Ancient Roman Food and Drink
The traditional date for the founding of Rome is 753 BC, and archaeological evidence shows that the earliest inhabitants lived in single room round huts with a hole in the center of the roof to let smoke out. By the time of the fall of the Republic in the first century AD, wealthy Roman citizens lived in lavish villas. So, it should be no surprise that the eating habits of ancient Romans changed over time. In this space, only the eating habits during the republican period will be described, as the late republic is the time period of the Nomenclator series of novels. During the Republic, Rome encountered and often clashed with various cultures, and those encounters changed the types of food that were available and how they were prepared.
In the very early period, the eating habits of all Romans, regardless of social class or status was probably very much the same. Food was simple, and meat was scarce. Roman dining habits followed the work schedule of the laborer, and the varieties of food that were eaten depended largely on what was in season. Because work traditionally started shortly after sunrise, the first meal was eaten at dawn. This early breakfast was called the ientaculum and was generally a simple loaf for working Romans. Te patricians would often have eggs, milk, honey, fruit or cheese with this meal. The prandium, of lunch was eaten in the late morning. This meal often consisted of food that was left over from the day before. This was sometimes augmented with fish or meat and fruit that was in season. The main meal of the day, called the cena, was taken in the late afternoon or early evening at the end of the work day. For working class Romans, the cena often consisted of a bowel of porridge. Richer Romans would also have cheese, eggs, fish, or meat with this meal. Before going to sleep, Romans ate a light second supper called the vesperna. Those belonging to the patrician class were not tied to a strict work schedule, so for them, the cena grew larger and was eventually started later in the day. At some point, the vesperna was eliminated.
During the Republic wealthy Romans adopted the eastern habit of dining on couches. Three couches, which could accommodate two people each, were arranged in a “U” shape around a central table. Because there were three couches, the dining room was called the triclinium. At first only men would recline on the couches to dine, while women and children sat on stools. In the late Republic women were also allowed to use the couches. Of course, for informal meals Romans took their meals sitting on chairs around a table. The poor of Rome had neither the money nor the space to set up a triclinium.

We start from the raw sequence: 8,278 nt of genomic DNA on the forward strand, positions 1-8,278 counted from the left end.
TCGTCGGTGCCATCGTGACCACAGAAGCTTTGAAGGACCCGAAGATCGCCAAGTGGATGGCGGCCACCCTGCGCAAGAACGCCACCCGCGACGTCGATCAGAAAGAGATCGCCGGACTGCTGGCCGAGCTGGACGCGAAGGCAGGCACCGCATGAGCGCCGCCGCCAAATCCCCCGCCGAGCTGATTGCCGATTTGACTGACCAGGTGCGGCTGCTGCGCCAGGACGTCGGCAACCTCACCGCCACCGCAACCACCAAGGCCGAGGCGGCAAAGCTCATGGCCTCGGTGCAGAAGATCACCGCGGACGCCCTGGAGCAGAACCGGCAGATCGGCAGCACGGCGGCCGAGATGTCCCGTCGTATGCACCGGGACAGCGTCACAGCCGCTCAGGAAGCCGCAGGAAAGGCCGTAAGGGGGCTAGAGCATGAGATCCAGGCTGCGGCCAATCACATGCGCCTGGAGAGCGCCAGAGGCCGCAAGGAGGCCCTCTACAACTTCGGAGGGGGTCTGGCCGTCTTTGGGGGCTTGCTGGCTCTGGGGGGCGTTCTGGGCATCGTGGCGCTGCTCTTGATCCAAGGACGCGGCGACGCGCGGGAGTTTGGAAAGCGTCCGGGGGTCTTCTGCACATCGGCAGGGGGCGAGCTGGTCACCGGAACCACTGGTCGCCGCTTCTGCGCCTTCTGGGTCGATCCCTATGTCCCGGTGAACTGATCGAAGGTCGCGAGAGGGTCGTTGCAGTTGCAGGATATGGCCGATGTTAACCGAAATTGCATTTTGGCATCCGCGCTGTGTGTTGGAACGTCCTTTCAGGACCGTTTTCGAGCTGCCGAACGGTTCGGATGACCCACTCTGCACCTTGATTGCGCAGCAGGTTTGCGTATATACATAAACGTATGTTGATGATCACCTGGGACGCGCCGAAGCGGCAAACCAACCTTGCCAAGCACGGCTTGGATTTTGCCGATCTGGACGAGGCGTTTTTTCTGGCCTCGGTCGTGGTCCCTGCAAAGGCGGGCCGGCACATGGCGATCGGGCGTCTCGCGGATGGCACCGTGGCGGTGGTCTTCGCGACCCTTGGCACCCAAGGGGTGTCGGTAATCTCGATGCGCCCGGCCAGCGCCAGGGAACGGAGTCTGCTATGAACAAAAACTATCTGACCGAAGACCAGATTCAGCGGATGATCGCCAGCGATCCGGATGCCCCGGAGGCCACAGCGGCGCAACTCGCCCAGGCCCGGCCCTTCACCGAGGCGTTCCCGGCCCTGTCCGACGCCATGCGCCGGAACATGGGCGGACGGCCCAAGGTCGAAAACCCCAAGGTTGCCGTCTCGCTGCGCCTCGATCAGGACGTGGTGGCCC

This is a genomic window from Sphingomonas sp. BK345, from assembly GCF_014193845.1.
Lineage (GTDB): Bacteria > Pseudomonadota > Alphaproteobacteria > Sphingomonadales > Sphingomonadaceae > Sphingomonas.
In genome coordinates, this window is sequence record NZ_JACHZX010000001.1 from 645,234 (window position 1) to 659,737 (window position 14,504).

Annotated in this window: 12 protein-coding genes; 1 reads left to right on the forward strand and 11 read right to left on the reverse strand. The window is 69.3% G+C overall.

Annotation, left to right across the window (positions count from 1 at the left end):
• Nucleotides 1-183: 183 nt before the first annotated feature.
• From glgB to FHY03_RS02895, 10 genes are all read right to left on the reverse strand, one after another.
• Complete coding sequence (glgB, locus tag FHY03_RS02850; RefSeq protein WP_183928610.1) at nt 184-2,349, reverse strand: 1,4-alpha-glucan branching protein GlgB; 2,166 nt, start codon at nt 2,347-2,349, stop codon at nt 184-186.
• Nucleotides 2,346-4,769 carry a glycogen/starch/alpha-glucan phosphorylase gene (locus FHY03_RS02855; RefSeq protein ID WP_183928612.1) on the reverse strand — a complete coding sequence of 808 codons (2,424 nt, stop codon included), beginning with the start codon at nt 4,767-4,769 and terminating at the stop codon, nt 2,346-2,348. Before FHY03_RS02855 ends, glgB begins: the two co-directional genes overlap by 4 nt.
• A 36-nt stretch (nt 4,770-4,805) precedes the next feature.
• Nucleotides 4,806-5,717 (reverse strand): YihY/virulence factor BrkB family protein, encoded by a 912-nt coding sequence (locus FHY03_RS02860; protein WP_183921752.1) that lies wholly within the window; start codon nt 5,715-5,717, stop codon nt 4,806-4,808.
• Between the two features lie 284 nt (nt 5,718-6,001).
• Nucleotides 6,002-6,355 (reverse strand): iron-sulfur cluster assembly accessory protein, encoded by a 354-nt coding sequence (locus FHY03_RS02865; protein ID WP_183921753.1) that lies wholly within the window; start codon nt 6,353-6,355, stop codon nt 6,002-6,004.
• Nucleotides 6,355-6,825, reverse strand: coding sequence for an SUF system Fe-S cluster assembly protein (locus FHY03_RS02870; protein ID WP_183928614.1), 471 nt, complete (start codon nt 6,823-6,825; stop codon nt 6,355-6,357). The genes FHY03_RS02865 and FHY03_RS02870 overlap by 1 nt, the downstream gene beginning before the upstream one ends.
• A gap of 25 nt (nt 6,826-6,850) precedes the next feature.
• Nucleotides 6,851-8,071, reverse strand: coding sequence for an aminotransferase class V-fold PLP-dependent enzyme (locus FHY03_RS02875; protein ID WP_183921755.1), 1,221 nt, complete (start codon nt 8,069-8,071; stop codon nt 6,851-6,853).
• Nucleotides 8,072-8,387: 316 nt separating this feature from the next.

Some items of an ancient Roman's diet would be immediately recognizable to the modern eye, but others would be rarely or never seen. There were many types of vegetables available. Romans ate carrots, celery, cabbage, peas, beans, and beets, to name a few, but potatoes and tomatoes were unknown, as they only arrived in Europe after the discovery of the Americas. Pliny the Elder stated that there were thirty varieties of olives eaten by Romans. Apples, pears, apricots and figs were eaten in ancient Rome, as were berries, melons, plums, dates, and a variety of other fruits. Lemons and oranges were known, but rarely eaten.
Cheese was a regular part of the Roman diet, but meat was not nearly as common in ancient Rome as it is today. It was considered a luxury and not often eaten by the poor. Beef was rarely eaten, except after a sacrifice, but pork, poultry, and seafood was well known.
No description of the ancient Roman diet would be complete without a mention of garum. Garum was a fish sauce that was used in nearly every type of meal. While garum is the common name for Roman fish sauce, there were three additional types, liquamen, muria, and allec. Fish sauce was so popular that there was an entire industry devoted to its manufacture. The basic method for concocting this sauce was to take a large pottery urn and lay a layer of salt on the bottom. On top of that was placed the heads, tails, and guts of fish. This was then topped with another layer of salt followed by more fish parts, until the urn was full. It was then covered and left to ferment. After enough time had passed, the liquid was separated from the waste and sold as a seasoning sauce.
The two main drinks consumed at Roman meals were water and wine, and wine was almost always mixed with water. Flavored wines were also well known, with honey being a common wine sweetener. Beer was considered a barbaric drink by the ancient Romans, and the beer of the time would be quite unfamiliar to the modern palate. Beer is made from fermented grains, but modern beer is flavored with hops and other additives, where the ancient beers was not.
Many Romans, particularly those living in cities, had no means to cook their food. Since most city dwellers lived in large insulae or apartment buildings, and these were always in danger of catching fire, landlords often did not allow cooking in the apartments. Therefore, many Romans either took their meals in tabernae or brought their food to a taberna or bakery to have it cooked and then took it home to be consumed.
Wealthy Romans who lived in domi or villae, had kitchens in their homes, but since there were no chimneys, those kitchens were often outside of the main living area. Some kitchens were even on the outside of the house, in a courtyard.
Many of the foods consumed by the ancient Romans would be very exotic to us, but some are not all that different from what we eat. Popular culture has given us the impression that Romans were gluttonous and addicted to luxury, but this impression is from a few overindulgent emperors of the Imperial period and does not reflect the eating habits of most Romans throughout hundreds of years of history.